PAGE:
Pricing Models and Payment Schemes for Library Collections
Stern, David, Online
Remember when purchasing a library product was simple? The routine went something like this: Send the order, pay the bill, receive the item, catalog and mark it, and place on the shelf. Collection management for journals meant performing use studies to decide whether to maintain a subscription. For books, you would determine if the item could be weeded or perhaps sent to an offsite shelving facility. No licenses, no passwords or IP address validation, no differential pricing options, no host platform decisions, and no complex equipment compatibility issues. One person could often perform all the analysis required to make a subject selection decision.
Forget those days. We have moved from a simple (but somewhat unfair) one-cost/one-product environment into a more complex selection process. Decisions are now based on many criteria. Librarians are reviewing multiple access options for enhanced online products, considering possible buying partners for services, and increasingly using (perhaps) more accountable differential pricing models.
In addition, these new online products make it possible to customize and unbundle portions of product packages based upon local user profiles. This more complex evaluation and selection process significantly changes the roles of the selector and the subscription/purchasing agent.
As we move from simple subscriptions to alternative costs models, we see a variety of approaches-tiered levels of subscriptions supplemented with prepaid blocks of articles from collections of journals and transactional billing; purchasing portions of articles or pieces from related types of materials (sound bytes from supplementary materials); the seamless integration of various media types (imagine importing a movie review within an online movie); and passthrough charges for supplementing purchased materials with free non-- peer-reviewed, Web-based materials (imagine pointing to equipment suppliers for required materials mentioned in articles). The tiered levels of subscriptions is further explained in an article I wrote for Serials Librarian ("Pricing Models: Past, Present, and Future?," vol. 36, no. 1/2, 1999: pp. 301-319).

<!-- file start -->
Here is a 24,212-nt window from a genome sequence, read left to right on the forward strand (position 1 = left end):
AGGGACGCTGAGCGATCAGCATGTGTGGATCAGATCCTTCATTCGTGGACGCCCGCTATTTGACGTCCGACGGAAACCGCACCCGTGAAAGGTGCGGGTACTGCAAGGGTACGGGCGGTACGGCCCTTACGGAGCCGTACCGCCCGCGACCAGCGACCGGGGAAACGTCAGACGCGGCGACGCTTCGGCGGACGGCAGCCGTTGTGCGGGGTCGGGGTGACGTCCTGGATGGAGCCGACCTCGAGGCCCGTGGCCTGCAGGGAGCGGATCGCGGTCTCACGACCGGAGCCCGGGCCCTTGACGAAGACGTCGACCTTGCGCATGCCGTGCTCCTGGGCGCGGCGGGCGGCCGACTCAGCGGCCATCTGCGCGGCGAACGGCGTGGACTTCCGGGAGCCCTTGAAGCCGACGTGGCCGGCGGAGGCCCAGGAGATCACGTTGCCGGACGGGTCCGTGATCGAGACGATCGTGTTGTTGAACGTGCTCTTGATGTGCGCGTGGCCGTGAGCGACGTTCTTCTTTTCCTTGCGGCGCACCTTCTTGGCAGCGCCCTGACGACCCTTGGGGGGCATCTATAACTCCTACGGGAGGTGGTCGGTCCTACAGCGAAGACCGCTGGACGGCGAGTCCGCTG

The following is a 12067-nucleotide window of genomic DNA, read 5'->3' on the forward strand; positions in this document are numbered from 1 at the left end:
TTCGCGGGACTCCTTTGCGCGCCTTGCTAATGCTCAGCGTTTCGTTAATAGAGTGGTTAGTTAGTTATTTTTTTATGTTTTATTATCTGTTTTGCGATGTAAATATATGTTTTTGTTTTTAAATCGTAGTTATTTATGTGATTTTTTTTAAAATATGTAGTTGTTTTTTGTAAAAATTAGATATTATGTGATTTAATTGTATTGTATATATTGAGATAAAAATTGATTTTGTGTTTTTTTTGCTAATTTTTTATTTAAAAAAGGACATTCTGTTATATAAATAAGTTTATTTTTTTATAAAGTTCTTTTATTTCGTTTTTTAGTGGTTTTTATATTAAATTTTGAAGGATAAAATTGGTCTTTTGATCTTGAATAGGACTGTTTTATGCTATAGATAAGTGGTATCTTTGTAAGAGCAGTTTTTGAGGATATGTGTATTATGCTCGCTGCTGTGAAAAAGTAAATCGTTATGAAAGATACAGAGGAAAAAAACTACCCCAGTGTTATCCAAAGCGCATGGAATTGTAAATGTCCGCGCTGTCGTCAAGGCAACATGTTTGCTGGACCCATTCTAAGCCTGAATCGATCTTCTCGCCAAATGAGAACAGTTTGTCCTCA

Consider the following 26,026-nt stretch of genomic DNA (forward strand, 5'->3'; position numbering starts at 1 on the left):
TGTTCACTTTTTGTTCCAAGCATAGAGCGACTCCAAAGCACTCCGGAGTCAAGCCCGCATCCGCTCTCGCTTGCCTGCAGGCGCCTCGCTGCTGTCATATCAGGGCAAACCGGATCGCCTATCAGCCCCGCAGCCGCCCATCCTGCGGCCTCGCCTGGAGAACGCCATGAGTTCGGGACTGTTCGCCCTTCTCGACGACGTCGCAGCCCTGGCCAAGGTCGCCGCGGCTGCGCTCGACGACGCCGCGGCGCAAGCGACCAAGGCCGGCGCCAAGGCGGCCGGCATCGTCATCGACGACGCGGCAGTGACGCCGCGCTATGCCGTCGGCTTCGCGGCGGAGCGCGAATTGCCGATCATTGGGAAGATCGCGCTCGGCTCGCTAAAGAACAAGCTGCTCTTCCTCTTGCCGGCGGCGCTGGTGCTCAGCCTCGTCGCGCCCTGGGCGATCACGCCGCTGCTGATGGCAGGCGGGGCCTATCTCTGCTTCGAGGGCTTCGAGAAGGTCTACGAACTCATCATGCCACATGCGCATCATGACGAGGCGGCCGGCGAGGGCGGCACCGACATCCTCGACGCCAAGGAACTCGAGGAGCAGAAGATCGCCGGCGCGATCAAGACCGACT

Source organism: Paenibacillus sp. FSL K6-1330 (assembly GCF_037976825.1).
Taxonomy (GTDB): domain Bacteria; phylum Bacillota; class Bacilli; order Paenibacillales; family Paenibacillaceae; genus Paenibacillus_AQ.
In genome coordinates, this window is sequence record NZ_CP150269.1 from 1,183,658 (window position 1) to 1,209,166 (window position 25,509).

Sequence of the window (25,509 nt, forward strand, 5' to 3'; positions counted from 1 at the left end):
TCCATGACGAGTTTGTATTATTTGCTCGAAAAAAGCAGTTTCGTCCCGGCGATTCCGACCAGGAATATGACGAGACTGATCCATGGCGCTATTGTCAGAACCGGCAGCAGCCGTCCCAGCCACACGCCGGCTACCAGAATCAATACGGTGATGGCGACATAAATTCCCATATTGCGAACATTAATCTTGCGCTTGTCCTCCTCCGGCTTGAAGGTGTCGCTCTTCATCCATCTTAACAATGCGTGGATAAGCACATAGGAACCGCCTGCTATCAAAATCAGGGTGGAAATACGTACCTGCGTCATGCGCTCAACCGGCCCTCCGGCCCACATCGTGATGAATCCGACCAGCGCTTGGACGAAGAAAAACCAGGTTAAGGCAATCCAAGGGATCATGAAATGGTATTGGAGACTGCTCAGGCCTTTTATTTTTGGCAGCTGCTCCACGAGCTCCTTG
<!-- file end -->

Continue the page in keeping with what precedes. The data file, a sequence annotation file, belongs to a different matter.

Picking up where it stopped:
Use-based pricing is another option. The advent of electronic distribution has allowed tracking of article use, making it possible to determine costs based upon actual use data. Tracking every use is not always efficient: In some instances, there will still be a logical place for some types of subscription and/or packaging services. This will often depend on the type and level of services required by an organization.
WHY SO COMPLEX?
The traditional paper-based journal, preprint, and technical report distribution mechanisms are now available online. Electronic books are soon to follow. New access options require additional subscription considerations and increased local needs analysis.
More importantly, new information technologies presage a complete revolution in the traditional scholarly communication network. For example, online materials can be modified, enhanced, and personalized. One new option is hyperlinked references and connections to nonbibliographic resources, as with GenBank.
With online access to unbundled portions of articles and monographs (charts, tables, images, sound bytes), these newly released materials can be redistributed as individual unbundled items or as repackaged material collections. Virtual journals can be created across traditional publishers based upon individual user search criteria (one-time subject searches, saved subject searches, current awareness profiles, citation histories).
More than just multimedia and nonjournal material are becoming part of the mix. In addition to providing virtual journal packages, there is also movement toward including other types of data within publisher packages. For example, Springer-Verlag offers journal information within its LINK system, plus other material (online reference information and chapters from book series). …